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The Wilders bring out a self-titled
new album



Americana outfit the Wilders are back with their 10th album, The Wilders. It sees the quartet expanding their gaze sonically while remaining true to the roots music that has defined them for the past 15 years. We recently caught up with guitarist Ike Sheldon to talk about the evolution of the band's sound.

The Pitch: What's new on this new album?

Sheldon: The last album we did, I wrote a lot of the songs on it, and Nate [Gawron] just wrote a few. On this one, Nate wrote most of the tunes. It just kind of shows where we're going. We're doing all originals. Some of our early originals were more similar to old country stuff. Now we're just writing songs and not worrying about what kind of song it is or whether it's country enough, or if it fits into any kind of genre or anything. We're trusting what I call "the Wilders Machine," which is basically the idea that any song any of us brings in will end up sounding like a Wilders song, because that's just what we do to it.

It's interesting that there are some more ornate pieces than you've had in the past.

We had the luxury of getting to spend some more time in the studio. All the albums before this, it was basically, "Go somewhere, wherever it is, and record an album quick." A couple of our older albums we basically recorded in a day. Even with Someone's Got to Pay (2008), we went down to Louisiana, to our friend Dirk Powell's studio, for a week. It was really intense, recording all day, every day. This was the first time we recorded in Kansas City and didn't worry about cranking it out. It was more like, "Let's go record this weekend" or "Let's go record now." We really took our time with it. And the more you get to listen to something, the more ideas you kind of get. So I think that's where those more ornate kinds of arrangements come from.

Maybe it's just me, but The Wilders also seems to be a bit more sedate than your past releases.

It is, yeah.

What led to that less honky-tonk — I don't want to say "country-politan" but ...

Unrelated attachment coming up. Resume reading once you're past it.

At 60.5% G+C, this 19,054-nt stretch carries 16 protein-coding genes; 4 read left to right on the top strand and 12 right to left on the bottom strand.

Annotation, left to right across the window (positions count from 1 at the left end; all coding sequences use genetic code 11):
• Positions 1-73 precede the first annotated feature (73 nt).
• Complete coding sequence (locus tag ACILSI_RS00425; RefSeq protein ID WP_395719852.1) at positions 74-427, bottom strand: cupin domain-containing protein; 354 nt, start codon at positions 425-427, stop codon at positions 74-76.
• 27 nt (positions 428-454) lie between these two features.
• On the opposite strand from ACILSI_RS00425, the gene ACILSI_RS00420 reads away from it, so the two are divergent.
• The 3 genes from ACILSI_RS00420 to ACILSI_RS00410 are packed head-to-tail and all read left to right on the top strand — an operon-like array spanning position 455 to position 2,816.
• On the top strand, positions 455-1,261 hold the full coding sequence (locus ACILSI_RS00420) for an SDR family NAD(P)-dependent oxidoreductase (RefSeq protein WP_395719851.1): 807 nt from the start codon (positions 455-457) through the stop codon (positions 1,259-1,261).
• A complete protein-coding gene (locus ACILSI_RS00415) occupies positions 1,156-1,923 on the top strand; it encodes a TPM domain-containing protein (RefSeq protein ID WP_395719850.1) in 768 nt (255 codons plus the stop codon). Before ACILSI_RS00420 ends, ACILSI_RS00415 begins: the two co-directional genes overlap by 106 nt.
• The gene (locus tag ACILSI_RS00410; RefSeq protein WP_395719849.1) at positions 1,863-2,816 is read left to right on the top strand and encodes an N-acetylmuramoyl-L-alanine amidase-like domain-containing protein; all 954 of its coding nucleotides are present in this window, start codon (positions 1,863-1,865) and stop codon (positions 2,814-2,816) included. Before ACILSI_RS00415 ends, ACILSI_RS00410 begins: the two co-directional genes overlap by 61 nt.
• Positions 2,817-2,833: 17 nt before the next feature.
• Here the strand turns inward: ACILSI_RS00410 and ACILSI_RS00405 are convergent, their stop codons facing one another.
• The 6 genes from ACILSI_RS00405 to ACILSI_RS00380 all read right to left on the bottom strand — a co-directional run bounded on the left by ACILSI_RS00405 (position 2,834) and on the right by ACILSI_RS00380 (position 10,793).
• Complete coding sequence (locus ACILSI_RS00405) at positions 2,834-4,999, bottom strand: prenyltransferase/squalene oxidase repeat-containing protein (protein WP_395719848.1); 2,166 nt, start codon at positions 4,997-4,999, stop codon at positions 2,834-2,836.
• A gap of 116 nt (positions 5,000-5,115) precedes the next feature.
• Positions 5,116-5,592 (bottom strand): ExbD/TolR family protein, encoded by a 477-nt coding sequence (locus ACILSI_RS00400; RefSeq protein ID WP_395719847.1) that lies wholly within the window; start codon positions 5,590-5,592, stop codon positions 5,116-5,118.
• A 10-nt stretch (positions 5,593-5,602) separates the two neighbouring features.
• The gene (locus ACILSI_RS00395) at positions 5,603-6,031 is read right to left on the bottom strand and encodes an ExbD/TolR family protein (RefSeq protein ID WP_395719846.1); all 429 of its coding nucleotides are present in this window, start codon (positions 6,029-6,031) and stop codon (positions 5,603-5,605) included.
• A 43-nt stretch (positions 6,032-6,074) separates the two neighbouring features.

I know what you mean. There's definitely a feeling of road weariness to this album. You have some songs that touch on that and some songs about trying to put relationships together, which also relates to being on the road. We've been on the road for many years and played a lot of time and sacrificed a lot of our personal lives to follow this dream. And I think some of these songs reflect that: what being a working road musician can do to your life. There are a lot of really great things about it, but it's also a really weird way to live. It's a very unusual style of life, and it can be hard on you. I think that's where this more kind of chilled-out thing comes from.

Where did the final track on the album, "Lay Down Our Guns," come from? It seems like it's in the vein of epic anti-war songs like "The Band Played Waltzing Matilda" or "Shipbuilding."

I don't want to speak for Nate because he wrote it, but I think it's more of a love song. Two people who just hurt each other over and over and over, and after a while, it's just like, "Can we just lay down our guns for a while? Stop blazing away at each other? Just have some time together? A truce?" But you can look at it on a micro level or a macro level. Nate's sung it in Northern Ireland, which has a real history of violence and guns and bombs. To those people, I think it had a very different meaning than it might have to someone who's just thinking of it as a love song. I think that's what makes any song a strong song — when it can have many different meanings and relate to different people.

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